The Eagle and the Wolves

The Eagle and the Wolves
© 2003 Simon Scarrow
452 pages

The Roman Empire’s campaign in Britain may about to become a victim of its own success. While a great victory last summer established a stronghold in the heart of the island, the Britons haven’t given up yet — and  are finding in the Romans’ lengthening supply lines an opportunity to bleed the Empire white. If more troops are pulled from the front lines to defend against Celtic raiders, the advance will stall — but what if Rome creates a few cohorts out of the Celtic tribesmen themselves? Britain is riven with petty chiefdoms, some allied to Rome, some arrayed against it, and some shifting with the wind.  What if two centurions with experience on the island — one an old hand at training, the other with a working knowledge of the Gaelic spoken here — were to train to put some of the allies to work?  So begins The Eagles and the Wolves, in which Cato and Macro raise two auxiliaries (the Boars and Wolves) to defend their post.    Naturally things go south; the Romans are allied to an old king who is attacked by an assassin, and a few of the would-be successors to the king want to overturn the Roman alliance.  The Romans themselves are not united, as Cato and Macro are undermined by a weaselly politician who is manipulating everyone for his own advancement.  It comes down to a good old-fashioned last stand at the Alamo, with Cato and Macro holing themselves up in a supply depot while the Celts  serenade them with the sounds of their captured prisoners being tortured.  Buuut, as there are many more books in this series,  it doesn’t quite end like the Alamo.

As with a Cornwell review, the usual strengths are here — Romans swearing like Englishmen is funny,  the two main characters are solid, Cato is now wilier than his old mentor in some respects, and the action is gripping until the end.

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Citizen, librarian, reader with a boundless wonder for the world and a curiosity about all the beings inside it.
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11 Responses to The Eagle and the Wolves

  1. Tim Davis says:

    “Romans swearing like Englishmen is funny” — well, that is funny! It reminds me of watching some of the Hollywood epics on TCM — the ones featuring ancient Romans — and hearing the actors plowing through their lines with their British accents (high-class Romans with high-class British accents, and low-class Romans sounding like Eliza Doolittle before her transformation). The disconnected anachronism is a hoot! Of course, I cannot really expect them to be speaking Latin!

  2. CyberKitten says:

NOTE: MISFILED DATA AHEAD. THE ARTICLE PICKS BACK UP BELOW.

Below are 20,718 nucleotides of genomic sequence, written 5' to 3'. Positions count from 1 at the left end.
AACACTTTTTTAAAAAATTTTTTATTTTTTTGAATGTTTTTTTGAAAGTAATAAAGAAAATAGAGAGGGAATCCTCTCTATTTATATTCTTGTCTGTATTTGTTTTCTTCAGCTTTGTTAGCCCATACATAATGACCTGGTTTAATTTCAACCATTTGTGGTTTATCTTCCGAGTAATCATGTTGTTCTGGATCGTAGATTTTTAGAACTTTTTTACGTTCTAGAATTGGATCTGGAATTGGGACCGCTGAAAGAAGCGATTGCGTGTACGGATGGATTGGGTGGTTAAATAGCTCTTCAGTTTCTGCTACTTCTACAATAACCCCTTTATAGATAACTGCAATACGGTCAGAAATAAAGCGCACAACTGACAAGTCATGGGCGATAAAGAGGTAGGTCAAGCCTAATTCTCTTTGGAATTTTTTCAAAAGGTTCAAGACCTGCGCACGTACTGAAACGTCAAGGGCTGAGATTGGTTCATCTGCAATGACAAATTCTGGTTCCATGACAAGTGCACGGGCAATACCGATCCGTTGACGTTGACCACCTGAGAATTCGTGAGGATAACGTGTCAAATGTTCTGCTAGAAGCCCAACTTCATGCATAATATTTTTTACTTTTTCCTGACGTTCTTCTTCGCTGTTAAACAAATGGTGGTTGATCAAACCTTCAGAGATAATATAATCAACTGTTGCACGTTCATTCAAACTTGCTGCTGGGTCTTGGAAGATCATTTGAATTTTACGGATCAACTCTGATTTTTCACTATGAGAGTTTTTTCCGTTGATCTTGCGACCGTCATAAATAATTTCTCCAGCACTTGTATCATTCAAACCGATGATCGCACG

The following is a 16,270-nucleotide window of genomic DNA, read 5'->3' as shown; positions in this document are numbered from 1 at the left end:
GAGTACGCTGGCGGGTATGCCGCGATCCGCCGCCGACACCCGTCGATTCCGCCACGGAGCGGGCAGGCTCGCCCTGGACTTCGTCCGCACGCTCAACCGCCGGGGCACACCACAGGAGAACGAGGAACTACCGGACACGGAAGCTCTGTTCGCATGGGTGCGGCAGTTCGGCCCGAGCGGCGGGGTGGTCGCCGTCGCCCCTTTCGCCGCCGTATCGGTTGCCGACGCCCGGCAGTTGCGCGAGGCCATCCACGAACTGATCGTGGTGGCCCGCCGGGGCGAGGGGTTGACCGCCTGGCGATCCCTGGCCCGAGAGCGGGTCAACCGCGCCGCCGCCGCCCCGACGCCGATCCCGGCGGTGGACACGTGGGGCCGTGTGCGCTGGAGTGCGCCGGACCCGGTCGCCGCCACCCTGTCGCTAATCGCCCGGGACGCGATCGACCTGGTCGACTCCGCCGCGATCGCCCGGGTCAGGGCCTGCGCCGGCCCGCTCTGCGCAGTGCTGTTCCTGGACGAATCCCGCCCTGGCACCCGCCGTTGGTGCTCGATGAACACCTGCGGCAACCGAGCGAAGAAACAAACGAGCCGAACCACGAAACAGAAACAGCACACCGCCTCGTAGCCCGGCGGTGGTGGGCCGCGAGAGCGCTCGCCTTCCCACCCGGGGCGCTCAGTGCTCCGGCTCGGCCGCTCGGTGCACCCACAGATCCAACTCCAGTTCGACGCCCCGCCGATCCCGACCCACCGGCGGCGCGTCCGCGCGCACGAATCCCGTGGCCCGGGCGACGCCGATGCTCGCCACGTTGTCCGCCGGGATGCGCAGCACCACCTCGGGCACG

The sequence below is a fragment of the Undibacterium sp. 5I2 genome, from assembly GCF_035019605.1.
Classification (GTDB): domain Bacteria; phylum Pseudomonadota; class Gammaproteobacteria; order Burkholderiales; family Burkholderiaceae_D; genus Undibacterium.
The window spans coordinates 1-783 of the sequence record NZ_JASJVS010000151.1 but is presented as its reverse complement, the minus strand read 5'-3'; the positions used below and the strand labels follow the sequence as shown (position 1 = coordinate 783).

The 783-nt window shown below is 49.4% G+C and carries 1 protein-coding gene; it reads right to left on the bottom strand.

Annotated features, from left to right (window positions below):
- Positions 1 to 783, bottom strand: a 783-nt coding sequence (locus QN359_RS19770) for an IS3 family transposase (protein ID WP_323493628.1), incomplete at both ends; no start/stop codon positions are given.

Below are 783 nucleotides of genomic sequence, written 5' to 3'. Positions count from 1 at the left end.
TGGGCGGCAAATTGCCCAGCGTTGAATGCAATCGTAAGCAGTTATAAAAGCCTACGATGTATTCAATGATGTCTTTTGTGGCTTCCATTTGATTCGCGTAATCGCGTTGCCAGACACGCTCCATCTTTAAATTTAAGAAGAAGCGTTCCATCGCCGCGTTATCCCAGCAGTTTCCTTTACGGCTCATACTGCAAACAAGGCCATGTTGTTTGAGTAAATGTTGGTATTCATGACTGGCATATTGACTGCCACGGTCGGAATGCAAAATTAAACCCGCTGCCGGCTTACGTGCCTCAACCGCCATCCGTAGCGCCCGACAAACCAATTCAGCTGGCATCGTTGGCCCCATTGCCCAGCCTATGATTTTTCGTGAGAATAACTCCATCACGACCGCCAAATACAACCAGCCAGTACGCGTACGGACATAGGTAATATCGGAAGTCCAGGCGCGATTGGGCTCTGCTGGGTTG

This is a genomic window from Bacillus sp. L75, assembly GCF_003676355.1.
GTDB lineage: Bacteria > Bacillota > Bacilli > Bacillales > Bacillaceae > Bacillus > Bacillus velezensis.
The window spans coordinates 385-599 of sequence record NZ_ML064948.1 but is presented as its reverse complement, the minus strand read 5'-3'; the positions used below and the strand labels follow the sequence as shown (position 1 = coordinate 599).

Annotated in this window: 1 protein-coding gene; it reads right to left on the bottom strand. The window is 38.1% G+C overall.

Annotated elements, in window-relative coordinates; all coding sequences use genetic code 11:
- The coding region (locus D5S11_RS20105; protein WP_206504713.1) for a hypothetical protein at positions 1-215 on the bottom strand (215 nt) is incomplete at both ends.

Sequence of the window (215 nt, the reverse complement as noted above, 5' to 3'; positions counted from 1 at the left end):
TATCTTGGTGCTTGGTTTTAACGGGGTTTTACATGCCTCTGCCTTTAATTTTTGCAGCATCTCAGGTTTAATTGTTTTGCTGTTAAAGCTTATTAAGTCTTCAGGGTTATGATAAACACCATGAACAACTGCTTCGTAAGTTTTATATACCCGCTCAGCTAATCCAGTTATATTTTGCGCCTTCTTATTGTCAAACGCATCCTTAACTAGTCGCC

I would, of course, be rooting for the Britains and the Celts. If only Boudica had kicked the Romans into the sea…. [muses]

  3. CyberKitten says:

    I still chuckle over one bit in 'Carry On Cleo' when the Roman army was based in Britain. Their greeting was 'Hail… Rain, sleet, snow….'

  4. Stephen says:

    In the end, what did Roman rule in Britain amount to? Weakening Celtic response to the Saxons and company?

  5. Mudpuddle says:

    Latin is so complicated i can't imagine it being spoke colloquially… amazing how our imaginations are so much more limited than we realize(at least mine is…)

  6. CyberKitten says:

    I'm not exactly sure what effect the Roman Occupation had on us. Not a lot I'm thinking. We were Celtic when they arrived and Celtic when they left 300 years (IIRC) later. It was only after the Romans left that we started seeing regular invasions from the rest of Europe and Scandinavia.

  7. CyberKitten says:

    This comment has been removed by the author.

  8. CyberKitten says:

    BTW: Been book shopping (plus Amazon receiving) as it's my Birthday and picked up a few things you might like:

    Moondust: In Search of the Men Who Fell to Earth by Andrew Smith

    Stranger than we Can Imagine – Making Sense of the 20th Century by John Higgs

    Churchill's Ministry of Ungentlemanly Warfare – The Mavericks who Plotted Hitler's Downfall by Giles Milton

    Blood, Iron & Gold – How the Railways Transformed the World by Christian Wolmar

    Stand Firm – Resisting the Self-Improvement Craze by Svend Brinkmann

  9. Stephen says:

    Many happy returns!

    I'm reading a book now that I think you'll appreciate for the Celtic flavor. You may have read it already, actually. I started it at lunch and can't stop reading it!

    Those do sound appealing — will this be your first time reading Wolmar?

  10. CyberKitten says:

    Thanks. Many more years ahead of me I hope. After all I can't die until I've finished my TBR pile [lol]

    Yes, this will be my first Wolmar. I thought you'd read it as it sounded familiar. I did notice a new (and huge) book just out about the history of British Railways. I'll try and remember to get the title for you.

    Intrigued by the Celtic book. I do so love the Celts!

  11. Pingback: British Historical Fiction | Reading Freely

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